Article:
- The Washington Times - Thursday, May 21, 2015

A government watchdog is ringing the alarm bells over the FBI’s “greatly expanded” use of the investigative authority granted to it by the Patriot Act, which the law-enforcement agency has used to obtain bulk information about people who have no ties to an official investigation.

Department of Justice Inspector General Michael E. Horowitz has declared in a 77-page report that the FBI is increasingly taken advantage of Section 215, a section of the Patriot Act that allows the bureau and other government agencies to secretly seek and obtain the personal information of a large number of people, regardless of whether they are or are not involved in criminal activity.

“The report notes that the scope of business records sought under Section 215 greatly expanded in response to legislative changes, technological advances, and strategic choices, and that Section 215 orders have been used in investigations of groups comprised of unknown members and to obtain information in bulk concerning persons who are not the subjects of or associated with any FBI investigation,” an executive summary of the report said.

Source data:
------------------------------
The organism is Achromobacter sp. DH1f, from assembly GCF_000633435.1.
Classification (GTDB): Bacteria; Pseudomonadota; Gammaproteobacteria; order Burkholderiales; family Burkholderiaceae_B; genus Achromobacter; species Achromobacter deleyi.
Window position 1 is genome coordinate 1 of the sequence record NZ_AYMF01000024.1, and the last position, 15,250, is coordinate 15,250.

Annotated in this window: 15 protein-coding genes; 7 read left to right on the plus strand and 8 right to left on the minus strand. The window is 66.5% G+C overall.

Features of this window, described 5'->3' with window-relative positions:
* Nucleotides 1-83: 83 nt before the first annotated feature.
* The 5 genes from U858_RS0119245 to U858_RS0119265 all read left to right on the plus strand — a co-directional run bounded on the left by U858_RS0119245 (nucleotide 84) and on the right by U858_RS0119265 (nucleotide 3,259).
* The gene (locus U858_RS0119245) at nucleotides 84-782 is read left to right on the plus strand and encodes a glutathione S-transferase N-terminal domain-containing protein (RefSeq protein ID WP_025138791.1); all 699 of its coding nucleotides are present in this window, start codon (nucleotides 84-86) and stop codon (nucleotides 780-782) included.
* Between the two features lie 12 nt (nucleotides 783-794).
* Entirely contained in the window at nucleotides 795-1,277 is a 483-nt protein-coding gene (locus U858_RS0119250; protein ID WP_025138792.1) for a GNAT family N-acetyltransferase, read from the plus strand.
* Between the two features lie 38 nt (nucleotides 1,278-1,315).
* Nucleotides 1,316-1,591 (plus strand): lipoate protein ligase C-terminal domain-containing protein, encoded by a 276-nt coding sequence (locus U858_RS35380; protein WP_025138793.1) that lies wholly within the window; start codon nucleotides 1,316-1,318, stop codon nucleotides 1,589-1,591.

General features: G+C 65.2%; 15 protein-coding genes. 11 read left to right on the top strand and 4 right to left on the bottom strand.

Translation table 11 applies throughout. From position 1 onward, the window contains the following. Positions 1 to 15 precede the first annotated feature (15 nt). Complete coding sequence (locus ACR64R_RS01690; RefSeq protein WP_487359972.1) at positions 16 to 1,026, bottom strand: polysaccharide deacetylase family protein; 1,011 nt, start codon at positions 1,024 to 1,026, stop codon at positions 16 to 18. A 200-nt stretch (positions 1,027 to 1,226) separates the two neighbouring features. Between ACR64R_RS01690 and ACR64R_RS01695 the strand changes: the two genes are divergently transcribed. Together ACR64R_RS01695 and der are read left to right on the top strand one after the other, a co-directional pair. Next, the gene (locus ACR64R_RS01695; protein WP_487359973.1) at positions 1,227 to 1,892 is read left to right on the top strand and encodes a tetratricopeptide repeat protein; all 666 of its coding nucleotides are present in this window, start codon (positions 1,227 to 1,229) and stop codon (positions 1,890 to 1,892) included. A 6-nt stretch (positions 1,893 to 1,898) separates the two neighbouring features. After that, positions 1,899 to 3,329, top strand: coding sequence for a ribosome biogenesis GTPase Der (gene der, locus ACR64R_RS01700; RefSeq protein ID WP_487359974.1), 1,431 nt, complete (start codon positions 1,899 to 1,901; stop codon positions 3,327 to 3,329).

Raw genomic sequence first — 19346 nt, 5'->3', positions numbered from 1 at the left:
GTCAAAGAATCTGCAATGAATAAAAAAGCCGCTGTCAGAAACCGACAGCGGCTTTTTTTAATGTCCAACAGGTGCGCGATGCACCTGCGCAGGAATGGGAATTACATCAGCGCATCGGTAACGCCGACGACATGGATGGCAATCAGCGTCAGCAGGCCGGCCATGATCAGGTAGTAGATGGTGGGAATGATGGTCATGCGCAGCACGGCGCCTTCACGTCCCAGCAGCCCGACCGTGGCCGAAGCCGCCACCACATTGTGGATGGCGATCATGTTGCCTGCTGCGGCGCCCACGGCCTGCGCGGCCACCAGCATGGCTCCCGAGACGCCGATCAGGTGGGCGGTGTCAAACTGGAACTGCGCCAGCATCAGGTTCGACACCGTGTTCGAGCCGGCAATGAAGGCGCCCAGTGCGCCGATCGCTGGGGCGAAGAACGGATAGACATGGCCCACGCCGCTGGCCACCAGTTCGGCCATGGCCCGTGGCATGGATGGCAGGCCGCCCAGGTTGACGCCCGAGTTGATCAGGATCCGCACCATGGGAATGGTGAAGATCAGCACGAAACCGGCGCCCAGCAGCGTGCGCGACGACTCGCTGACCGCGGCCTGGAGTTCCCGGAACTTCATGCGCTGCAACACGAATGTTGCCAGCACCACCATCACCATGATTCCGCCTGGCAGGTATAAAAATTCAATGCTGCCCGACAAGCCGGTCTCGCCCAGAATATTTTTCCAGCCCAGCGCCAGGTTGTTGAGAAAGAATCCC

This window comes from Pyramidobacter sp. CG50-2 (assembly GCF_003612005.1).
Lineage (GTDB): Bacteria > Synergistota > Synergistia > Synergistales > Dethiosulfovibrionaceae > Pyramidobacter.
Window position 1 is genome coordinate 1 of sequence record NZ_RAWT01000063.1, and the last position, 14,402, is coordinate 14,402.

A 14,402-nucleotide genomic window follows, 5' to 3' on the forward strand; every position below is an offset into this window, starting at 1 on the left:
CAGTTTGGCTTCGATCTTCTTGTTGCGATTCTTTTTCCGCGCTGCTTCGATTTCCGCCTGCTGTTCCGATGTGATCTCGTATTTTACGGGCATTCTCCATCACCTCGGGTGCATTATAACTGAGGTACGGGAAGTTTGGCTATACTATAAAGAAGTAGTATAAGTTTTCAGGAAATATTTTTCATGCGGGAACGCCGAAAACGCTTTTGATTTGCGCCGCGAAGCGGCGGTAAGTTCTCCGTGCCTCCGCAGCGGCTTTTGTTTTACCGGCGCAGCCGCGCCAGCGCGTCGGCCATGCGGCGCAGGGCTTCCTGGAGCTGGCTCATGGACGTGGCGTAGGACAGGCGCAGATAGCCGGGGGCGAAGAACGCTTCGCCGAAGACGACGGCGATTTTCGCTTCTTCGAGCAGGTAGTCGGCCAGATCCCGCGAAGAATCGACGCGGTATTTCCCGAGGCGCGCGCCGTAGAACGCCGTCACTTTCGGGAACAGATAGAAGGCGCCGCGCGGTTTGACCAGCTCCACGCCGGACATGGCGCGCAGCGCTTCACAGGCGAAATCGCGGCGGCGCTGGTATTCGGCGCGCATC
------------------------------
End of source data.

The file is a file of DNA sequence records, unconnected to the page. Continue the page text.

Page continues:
Between 2007 and 2009, the Department of Justice submitted 51 Section 215 applications to the Foreign Intelligence Surveillance Court on behalf of the FBI and all of those applications were approved by the court, according to the statement.

Government watchdog officials alarmed by increase in Section 215 applications say that “continued and significant oversight by appropriate entities” are required as the bureau moves forward with its bulk collection requests.

Republican Sen. Rand Paul, a presidential candidate, spent more than 10 hours on Wednesday trying to filibuster and derail an extension of the Patriot Act. Senators are in the process of considering whether to reauthorize or reform the Patriot Act after the House overwhelmingly approved to revise the controversial authorities last week.

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